Turning Towards Nil

Turning Towards Nil March 28, 2017
Image: Vanitas Still Life with a Skull. Source: Wikimedia Commons

A former colleague, a Latinist, one day pointed out the neoplatonic influences behind the creation of the word “universe”.

The word, when broken down to its elements of “uni” (one) and “vertere” (to turn to), denote the universe’s orientation towards the neoplatonic One, that transcendent source of all that is in the cosmos. In neoplatonic philosophy the cosmos, having been generated by the One, is constantly orienting itself towards its source, and its life cycle is one of constant return to its transcendent font of being.

One implication of this neoplatonic understanding of being in the cosmos is that plain simple living on this earth already comes with a built in orientation towards the transcendent cause of its existence. To be is to turn towards towards that which is beyond being.

The trouble is, however, is that we now live in an age that has made a virtue of consciously cutting itself off from the transcendent, asserting the temporal as a self-contained ball of immanent causes, with the aim to establishing a completely free zone of simple temporal living.

What is expected is a shiny, sparkling unit of self-sufficiency, brimming with a million potentialities now that it is free from the fetters of the transcendent. Instead, what one ends up with is an orientation towards itself as its own end, to replace “the One” that stood there before it. Without the external anchor of transcendence, being collapses under its own weight, and every being will orient itself towards that collapse.

While the metaphysical works by philosophers from Plato to Aquinas to Milbank have written massive tomes on the effects of this self-sufficient immanence, it is Josef Pieper’s Faith, Hope Love which spells out most starkly what happens when nature seeks independence from supernature. In his chapter on the theological virtue of hope, Pieper observed that the transcendent is not only our existential anchor. It is also the “fulfilment” of every creature – making every creature a “not yet” –  which is why the entire cosmos is oriented towards the transcendent One. When this delicate thread is cut off, says Pieper, fulfilment is still sought, only it is “the negative side becomes the absolute value” and we become oriented towards nothingness as fulfilment. When this happens, according to Pieper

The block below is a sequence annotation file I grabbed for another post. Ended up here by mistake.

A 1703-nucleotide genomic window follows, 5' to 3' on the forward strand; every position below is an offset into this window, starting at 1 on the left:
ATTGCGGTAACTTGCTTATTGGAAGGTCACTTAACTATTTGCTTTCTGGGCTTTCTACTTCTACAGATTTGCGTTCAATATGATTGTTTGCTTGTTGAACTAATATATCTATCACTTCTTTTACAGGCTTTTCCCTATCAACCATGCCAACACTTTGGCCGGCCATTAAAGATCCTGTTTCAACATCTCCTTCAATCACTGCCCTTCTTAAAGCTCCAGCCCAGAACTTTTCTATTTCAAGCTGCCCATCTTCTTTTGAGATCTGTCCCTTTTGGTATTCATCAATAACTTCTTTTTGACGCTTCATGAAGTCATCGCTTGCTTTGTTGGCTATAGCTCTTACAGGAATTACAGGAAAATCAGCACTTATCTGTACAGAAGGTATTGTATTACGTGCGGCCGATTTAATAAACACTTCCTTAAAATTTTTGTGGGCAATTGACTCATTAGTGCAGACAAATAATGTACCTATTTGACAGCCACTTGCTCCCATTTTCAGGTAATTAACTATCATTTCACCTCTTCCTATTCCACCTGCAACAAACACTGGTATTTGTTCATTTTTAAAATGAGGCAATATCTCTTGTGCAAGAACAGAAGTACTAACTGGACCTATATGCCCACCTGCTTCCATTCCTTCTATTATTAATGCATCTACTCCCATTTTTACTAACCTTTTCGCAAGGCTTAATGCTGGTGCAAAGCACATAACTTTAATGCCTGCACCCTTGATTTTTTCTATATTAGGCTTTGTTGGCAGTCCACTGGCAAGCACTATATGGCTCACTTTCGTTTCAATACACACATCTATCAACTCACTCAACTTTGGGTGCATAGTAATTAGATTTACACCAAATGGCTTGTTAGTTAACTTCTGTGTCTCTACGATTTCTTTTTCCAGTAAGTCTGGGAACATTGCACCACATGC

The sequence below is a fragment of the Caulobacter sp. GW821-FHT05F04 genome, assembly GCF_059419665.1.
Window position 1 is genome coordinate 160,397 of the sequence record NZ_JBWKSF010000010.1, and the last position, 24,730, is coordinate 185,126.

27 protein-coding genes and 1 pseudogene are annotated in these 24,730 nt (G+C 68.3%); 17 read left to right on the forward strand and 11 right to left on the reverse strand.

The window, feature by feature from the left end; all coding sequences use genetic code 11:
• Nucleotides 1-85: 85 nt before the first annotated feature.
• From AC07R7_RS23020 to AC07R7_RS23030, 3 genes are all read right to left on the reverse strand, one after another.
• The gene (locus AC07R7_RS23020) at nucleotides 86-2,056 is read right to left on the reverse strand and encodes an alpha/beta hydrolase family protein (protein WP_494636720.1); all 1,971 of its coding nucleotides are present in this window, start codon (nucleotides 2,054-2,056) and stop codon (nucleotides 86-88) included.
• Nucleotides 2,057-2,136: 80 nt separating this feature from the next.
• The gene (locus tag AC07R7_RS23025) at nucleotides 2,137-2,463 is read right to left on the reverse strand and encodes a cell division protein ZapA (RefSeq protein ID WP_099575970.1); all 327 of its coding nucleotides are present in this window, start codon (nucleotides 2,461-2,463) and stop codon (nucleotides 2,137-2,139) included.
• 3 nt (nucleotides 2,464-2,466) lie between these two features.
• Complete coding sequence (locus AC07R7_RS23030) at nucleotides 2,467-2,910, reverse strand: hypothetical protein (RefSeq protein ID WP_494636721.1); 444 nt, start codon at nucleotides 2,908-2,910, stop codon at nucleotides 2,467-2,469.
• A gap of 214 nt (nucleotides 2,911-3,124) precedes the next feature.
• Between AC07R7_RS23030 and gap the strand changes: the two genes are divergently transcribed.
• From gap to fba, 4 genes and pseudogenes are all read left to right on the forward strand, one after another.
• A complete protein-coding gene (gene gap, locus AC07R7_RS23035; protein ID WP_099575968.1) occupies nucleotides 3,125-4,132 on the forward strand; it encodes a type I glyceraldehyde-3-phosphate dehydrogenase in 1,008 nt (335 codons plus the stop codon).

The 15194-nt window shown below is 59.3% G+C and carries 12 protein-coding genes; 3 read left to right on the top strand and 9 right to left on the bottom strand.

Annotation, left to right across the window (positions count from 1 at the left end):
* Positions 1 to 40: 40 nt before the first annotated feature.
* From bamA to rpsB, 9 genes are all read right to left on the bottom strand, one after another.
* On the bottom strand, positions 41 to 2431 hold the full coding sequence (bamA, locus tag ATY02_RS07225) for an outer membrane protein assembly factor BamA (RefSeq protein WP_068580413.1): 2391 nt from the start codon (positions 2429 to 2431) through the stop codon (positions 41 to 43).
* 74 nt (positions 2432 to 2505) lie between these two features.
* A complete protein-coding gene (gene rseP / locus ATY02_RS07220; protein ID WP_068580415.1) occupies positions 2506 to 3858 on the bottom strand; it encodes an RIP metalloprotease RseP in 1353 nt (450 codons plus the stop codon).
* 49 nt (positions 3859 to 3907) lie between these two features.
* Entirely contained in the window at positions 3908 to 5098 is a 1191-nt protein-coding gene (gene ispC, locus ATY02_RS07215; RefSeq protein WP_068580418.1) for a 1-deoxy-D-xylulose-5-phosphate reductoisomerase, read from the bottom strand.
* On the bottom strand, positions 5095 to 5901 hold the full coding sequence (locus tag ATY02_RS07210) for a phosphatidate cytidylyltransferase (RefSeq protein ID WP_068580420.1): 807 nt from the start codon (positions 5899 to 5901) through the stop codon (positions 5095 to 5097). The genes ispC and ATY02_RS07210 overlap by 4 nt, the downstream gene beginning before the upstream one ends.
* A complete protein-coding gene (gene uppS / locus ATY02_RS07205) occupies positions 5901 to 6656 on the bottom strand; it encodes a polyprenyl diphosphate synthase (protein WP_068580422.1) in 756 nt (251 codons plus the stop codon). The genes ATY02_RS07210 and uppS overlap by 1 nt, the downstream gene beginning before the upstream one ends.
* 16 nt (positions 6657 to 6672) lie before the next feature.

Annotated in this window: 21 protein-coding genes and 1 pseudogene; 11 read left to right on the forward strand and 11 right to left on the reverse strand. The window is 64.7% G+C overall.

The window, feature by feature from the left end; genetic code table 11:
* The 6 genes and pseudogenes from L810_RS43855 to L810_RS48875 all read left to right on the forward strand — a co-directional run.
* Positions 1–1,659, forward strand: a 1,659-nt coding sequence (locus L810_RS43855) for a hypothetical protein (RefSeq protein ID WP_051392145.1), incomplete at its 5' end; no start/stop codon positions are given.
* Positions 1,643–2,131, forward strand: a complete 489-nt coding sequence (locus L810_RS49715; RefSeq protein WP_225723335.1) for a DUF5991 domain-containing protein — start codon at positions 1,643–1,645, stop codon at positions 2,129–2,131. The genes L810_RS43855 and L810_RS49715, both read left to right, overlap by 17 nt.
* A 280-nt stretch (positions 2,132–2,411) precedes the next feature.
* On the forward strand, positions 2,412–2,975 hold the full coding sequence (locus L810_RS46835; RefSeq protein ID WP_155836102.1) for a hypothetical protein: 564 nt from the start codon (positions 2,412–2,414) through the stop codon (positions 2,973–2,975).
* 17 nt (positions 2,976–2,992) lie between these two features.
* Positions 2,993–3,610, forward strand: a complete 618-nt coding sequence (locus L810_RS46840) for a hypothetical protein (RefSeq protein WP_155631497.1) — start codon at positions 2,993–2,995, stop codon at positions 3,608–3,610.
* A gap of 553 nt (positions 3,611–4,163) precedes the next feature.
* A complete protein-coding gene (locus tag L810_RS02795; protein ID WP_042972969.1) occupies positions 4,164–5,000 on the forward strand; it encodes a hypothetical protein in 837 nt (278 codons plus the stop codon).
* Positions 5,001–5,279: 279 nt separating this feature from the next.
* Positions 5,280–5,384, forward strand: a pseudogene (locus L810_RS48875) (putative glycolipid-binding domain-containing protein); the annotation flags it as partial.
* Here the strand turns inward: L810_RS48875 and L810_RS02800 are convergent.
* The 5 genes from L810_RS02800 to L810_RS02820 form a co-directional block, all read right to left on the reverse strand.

The inner “not yet” that once characterised the creature’s nature is changed into a characteristic inner “not”.

What this means in our cultural practices is that, at best, we become, in the words of Gotye, “addicted to a certain kind of sadness“. We gravitate towards news of disaster, and make entertainment out of a genre designed to instill the fear of impending death.

At worst, we make a virtue of obsessing over our own annihilation. We make beautiful an erasure that serves no meaningful purpose, whether it is sought deliberately or through some act of super/nature. The culmination of a fully immanent frame of reference, according to Pieper, will always be death. This is borne out in the aesthetic grandeur of movies such as The Hours or Melancholiain which the heroes are the ones that find that the sweetest things of this earth taste like ash, and find fulfilment only in turning towards the embrace of death, whether their own or that of others.

It is true that not all within such an immanent frame actively seek such an erasure. Some may seek to resist it by embracing immanent life as a treasure to be protected, whether it is through a Nietzschean “will to power” or in the Cartesian idealisation of thought. However, Martin Heidegger has alerted us to the reality that such an orientation is still a “being towards death”, it still has death on the horizon, and nothing can be done to stop its arrival. However much we try on our own, in the confines of immanence, death still has its sting. In the face of it, the best one can do is fight a losing battle with death or learn to settle with it.

In a fully immanent frame of reference, with the pall of death waiting to finally cover us, one thing that is never entertained, that is the conquest of death, or more specifically the rejection of death’s finality. Only a transcendent horizon is able to tackle this issue, but attention must be given to the mode by which the finality of death is tackled. This will have to be dealt with in another post.

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